Statistics in Maine places ranked by per capita income shows that the surrounding neighbors of the development authority towns have a per capital income that is on par with the rest of Maine, more or less. The region which the three regional development corporations develop is contained in the boundaries of their own municipal corporation. The names of the development corporation towns are not found in the statistics cited on .Maine places ranked by per capita income The Loring Air Base is found but not the town of Loring Development Authority. The towns of Washington are found but not the municipal corporation of the Washington Development Authority. There are no statistics to be found for the town of Midcoast Regional Redevelopment Authority and yet all three are chartered as municipal corporations. Are they just off the map of Maine?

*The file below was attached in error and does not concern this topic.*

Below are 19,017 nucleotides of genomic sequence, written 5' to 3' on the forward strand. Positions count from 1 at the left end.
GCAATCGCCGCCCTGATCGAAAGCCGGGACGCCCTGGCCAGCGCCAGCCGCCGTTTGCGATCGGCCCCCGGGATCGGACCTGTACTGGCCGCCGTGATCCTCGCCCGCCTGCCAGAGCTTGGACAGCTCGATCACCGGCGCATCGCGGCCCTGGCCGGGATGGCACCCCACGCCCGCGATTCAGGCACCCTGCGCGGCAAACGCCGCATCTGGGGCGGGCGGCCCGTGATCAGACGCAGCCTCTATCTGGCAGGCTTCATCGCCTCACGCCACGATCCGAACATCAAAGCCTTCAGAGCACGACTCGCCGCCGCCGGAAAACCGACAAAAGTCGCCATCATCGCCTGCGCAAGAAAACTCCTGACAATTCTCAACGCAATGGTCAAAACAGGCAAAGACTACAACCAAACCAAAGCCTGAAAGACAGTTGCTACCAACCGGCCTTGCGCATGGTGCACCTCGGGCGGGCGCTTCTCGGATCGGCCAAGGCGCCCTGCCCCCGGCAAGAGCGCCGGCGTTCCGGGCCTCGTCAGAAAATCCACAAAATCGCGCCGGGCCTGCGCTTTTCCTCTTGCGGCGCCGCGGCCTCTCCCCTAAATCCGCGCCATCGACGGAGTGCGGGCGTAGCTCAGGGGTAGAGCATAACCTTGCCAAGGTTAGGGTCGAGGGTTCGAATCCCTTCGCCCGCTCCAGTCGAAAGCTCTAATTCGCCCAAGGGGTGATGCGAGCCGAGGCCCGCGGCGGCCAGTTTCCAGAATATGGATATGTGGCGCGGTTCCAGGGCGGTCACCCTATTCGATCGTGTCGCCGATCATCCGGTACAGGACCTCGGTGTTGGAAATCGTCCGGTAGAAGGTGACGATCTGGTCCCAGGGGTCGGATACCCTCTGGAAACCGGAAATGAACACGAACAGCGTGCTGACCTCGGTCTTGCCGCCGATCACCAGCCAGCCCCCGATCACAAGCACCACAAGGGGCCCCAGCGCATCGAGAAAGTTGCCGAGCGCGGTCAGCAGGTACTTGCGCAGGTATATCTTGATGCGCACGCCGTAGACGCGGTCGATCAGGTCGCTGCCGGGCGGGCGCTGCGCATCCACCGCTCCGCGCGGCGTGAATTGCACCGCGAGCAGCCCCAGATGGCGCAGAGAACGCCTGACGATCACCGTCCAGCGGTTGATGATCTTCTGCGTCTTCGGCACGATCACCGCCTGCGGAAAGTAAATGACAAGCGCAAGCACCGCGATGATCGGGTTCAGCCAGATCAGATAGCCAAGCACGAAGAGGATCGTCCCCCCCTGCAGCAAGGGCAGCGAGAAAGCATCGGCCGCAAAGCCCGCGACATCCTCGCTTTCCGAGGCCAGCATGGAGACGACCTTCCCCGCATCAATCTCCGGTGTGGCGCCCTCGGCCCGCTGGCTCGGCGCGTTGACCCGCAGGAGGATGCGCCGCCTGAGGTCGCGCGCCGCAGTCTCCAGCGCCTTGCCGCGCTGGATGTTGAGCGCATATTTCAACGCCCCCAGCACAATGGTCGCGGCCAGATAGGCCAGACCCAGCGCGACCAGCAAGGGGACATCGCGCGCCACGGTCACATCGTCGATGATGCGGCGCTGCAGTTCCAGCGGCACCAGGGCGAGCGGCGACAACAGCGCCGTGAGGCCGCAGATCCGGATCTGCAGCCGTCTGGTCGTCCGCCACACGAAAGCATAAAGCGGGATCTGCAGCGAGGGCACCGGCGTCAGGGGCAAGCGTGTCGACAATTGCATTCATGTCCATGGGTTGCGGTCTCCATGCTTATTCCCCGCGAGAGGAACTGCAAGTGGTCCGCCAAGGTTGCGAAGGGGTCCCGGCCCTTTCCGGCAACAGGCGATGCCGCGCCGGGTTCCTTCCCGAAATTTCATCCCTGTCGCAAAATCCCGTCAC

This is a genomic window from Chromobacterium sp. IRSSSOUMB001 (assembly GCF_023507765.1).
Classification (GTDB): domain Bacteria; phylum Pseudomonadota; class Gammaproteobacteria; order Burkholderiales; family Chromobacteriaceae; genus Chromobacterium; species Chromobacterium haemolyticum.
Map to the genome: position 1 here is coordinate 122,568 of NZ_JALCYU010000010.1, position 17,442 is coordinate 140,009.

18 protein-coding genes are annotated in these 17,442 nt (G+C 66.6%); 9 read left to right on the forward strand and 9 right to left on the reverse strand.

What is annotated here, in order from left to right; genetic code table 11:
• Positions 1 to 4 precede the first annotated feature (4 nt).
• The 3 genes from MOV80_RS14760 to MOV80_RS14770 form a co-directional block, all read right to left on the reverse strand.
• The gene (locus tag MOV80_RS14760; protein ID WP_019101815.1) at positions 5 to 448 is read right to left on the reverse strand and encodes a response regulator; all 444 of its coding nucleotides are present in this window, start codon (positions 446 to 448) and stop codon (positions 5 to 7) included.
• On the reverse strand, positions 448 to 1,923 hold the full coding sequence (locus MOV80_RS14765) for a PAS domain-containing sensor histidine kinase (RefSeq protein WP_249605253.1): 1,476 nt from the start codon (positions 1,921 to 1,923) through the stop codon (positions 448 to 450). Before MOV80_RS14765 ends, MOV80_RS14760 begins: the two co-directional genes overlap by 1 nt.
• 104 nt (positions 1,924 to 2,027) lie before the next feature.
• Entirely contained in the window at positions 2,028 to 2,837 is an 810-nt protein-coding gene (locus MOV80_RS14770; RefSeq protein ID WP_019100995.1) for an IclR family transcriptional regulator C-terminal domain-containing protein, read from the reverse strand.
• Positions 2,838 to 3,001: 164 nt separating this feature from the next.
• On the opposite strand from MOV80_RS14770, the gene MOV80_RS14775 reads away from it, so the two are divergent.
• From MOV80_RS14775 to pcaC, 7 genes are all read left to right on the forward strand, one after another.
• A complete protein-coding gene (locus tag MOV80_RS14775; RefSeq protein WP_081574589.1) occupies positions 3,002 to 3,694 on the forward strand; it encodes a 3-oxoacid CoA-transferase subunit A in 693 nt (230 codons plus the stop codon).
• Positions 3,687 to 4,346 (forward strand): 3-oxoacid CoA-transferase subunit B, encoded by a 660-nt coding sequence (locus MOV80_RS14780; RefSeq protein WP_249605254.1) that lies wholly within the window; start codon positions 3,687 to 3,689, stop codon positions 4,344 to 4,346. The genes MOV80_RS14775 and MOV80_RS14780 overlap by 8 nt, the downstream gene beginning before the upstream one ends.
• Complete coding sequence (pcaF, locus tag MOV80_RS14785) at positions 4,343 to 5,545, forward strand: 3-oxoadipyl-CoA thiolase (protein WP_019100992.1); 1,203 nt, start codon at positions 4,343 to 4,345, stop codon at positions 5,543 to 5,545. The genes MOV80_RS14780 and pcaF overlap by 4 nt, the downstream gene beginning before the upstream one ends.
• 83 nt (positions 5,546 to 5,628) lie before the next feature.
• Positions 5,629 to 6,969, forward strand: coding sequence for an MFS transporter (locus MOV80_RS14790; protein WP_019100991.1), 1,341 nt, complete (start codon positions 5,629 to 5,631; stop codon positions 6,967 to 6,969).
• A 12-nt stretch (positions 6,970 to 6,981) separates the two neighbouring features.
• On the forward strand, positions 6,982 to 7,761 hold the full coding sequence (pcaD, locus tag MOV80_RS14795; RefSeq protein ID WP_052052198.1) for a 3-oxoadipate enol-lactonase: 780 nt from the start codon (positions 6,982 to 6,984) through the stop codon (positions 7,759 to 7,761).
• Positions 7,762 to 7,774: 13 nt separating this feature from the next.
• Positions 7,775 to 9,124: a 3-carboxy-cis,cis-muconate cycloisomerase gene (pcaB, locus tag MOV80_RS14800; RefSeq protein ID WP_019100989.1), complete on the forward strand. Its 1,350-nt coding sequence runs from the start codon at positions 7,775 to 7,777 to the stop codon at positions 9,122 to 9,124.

The terms of bond repayment are written to sound like standard business investments to the undiscerning ear. The language seems intentionally misleading when it states that municipal corporations must cover the principal and interest of bonds payable solely from the income, proceeds, revenues and funds of the authority derived from or held for activities under this article. The qualifier “derived from” is applicable to “income proceeds and revenues” the qualifier “held for” applies to loans and grants from the federal or state government, which means the federal and state taxpayers cover the cost of the municipal corporations bond's. Whether it is a federal loan taken to pay for the first loan or a grant or a refunding bond, or through the ubiquitous “gifts from any source”, the implication is that the intention to pay back the bond money through created wealth is not important. The bonds can be paid back by redistributed wealth acquired from the federal government, or any source. The main function of the corporate state is to accumulate and redistribute capital and to use capital to leverage more capital. Wealth creation is incidental to the goal of capital accumulation by any means. A continual stream of capital derived from loans and grants can create the illusion of economic development success while serving to increase inflation and reducing the purchasing power of our dollars, which is a hidden means of wealth redistribution.